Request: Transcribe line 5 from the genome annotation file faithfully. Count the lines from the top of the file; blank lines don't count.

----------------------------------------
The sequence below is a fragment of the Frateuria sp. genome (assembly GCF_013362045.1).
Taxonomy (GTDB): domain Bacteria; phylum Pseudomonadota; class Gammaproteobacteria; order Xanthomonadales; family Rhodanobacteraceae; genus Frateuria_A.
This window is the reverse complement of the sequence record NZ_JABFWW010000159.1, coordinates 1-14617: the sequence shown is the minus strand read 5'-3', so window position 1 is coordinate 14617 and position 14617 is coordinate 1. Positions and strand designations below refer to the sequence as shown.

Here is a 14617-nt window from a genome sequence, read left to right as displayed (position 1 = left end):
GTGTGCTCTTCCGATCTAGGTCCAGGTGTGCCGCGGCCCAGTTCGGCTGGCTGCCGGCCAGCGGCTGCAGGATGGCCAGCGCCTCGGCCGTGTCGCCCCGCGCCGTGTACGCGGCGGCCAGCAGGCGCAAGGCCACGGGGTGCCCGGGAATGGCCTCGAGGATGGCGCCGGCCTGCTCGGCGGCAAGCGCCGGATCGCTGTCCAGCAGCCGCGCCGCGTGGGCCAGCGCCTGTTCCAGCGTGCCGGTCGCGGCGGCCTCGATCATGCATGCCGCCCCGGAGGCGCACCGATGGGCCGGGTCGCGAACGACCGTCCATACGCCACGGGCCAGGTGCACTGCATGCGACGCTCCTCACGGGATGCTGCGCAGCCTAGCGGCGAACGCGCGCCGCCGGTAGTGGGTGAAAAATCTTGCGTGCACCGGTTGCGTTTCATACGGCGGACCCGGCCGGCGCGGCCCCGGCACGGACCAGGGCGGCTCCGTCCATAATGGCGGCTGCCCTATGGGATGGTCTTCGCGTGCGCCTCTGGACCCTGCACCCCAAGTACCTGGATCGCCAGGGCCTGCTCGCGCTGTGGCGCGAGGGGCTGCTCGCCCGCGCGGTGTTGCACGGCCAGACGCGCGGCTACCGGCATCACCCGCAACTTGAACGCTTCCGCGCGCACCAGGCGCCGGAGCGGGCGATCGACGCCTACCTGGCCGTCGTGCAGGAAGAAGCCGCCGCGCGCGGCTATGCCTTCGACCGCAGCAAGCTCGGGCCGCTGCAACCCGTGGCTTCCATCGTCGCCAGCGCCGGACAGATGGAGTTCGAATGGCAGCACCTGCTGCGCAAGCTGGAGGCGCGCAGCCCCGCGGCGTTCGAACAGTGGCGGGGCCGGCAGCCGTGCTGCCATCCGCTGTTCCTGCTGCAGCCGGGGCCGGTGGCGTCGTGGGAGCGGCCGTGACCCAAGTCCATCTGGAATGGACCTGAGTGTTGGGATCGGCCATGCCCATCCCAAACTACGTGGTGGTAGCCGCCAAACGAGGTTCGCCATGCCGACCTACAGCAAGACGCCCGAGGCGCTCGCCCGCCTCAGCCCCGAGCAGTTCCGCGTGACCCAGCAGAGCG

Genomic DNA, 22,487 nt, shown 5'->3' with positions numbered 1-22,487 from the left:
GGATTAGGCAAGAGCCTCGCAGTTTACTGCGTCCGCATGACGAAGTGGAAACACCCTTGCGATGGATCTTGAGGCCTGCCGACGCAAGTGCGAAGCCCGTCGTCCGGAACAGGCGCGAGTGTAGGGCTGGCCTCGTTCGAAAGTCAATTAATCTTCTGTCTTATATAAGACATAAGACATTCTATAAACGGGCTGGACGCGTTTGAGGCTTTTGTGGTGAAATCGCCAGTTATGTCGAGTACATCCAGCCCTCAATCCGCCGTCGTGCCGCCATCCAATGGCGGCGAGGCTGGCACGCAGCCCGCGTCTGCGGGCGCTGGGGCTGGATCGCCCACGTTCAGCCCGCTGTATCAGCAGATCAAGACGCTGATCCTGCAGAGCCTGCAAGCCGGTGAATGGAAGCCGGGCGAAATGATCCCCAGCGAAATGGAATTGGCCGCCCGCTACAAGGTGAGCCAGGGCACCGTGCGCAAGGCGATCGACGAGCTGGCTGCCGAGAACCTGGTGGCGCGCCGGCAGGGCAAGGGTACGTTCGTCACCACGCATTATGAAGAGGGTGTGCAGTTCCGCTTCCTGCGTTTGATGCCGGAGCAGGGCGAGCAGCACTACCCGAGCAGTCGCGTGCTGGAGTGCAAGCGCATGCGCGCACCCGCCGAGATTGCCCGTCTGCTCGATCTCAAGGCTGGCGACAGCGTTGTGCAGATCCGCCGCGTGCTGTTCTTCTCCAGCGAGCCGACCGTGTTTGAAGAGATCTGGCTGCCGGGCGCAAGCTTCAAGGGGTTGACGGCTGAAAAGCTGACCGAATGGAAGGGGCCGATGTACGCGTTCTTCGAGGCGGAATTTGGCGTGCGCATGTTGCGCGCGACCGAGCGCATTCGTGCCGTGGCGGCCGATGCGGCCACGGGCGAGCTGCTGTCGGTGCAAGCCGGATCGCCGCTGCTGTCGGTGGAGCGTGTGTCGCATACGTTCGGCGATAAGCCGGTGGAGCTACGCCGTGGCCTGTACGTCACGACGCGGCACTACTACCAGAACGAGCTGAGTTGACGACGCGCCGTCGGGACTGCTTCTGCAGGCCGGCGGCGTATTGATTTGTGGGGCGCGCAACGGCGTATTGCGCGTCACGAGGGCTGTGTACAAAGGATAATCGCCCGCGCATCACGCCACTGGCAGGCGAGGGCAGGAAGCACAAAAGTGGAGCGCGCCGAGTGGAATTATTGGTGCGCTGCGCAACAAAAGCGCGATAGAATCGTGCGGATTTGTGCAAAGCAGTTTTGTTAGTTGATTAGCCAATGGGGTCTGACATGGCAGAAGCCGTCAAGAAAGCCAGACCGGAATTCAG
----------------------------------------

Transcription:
GTGTGCTCTTCCGATCTAGGTCCAGGTGTGCCGCGGCCCAGTTCGGCTGGCTGCCGGCCAGCGGCTGCAGGATGGCCAGCGCCTCGGCCGTGTCGCCCCGCGCCGTGTACGCGGCGGCCAGCAGGCGCAAGGCCACGGGGTGCCCGGGAATGGCCTCGAGGATGGCGCCGGCCTGCTCGGCGGCAAGCGCCGGATCGCTGTCCAGCAGCCGCGCCGCGTGGGCCAGCGCCTGTTCCAGCGTGCCGGTCGCGGCGGCCTCGATCATGCATGCCGCCCCGGAGGCGCACCGATGGGCCGGGTCGCGAACGACCGTCCATACGCCACGGGCCAGGTGCACTGCATGCGACGCTCCTCACGGGATGCTGCGCAGCCTAGCGGCGAACGCGCGCCGCCGGTAGTGGGTGAAAAATCTTGCGTGCACCGGTTGCGTTTCATACGGCGGACCCGGCCGGCGCGGCCCCGGCACGGACCAGGGCGGCTCCGTCCATAATGGCGGCTGCCCTATGGGATGGTCTTCGCGTGCGCCTCTGGACCCTGCACCCCAAGTACCTGGATCGCCAGGGCCTGCTCGCGCTGTGGCGCGAGGGGCTGCTCGCCCGCGCGGTGTTGCACGGCCAGACGCGCGGCTACCGGCATCACCCGCAACTTGAACGCTTCCGCGCGCACCAGGCGCCGGAGCGGGCGATCGACGCCTACCTGGCCGTCGTGCAGGAAGAAGCCGCCGCGCGCGGCTATGCCTTCGACCGCAGCAAGCTCGGGCCGCTGCAACCCGTGGCTTCCATCGTCGCCAGCGCCGGACAGATGGAGTTCGAATGGCAGCACCTGCTGCGCAAGCTGGAGGCGCGCAGCCCCGCGGCGTTCGAACAGTGGCGGGGCCGGCAGCCGTGCTGCCATCCGCTGTTCCTGCTGCAGCCGGGGCCGGTGGCGTCGTGGGAGCGGCCGTGACCCAAGTCCATCTGGAATGGACCTGAGTGTTGGGATCGGCCATGCCCATCCCAAACTACGTGGTGGTAGCCGCCAAACGAGGTTCGCCATGCCGACCTACAGCAAGACGCCCGAGGCGCTCGCCCGCCTCAGCCCCGAGCAGTTCCGCGTGACCCAGCAGAGCG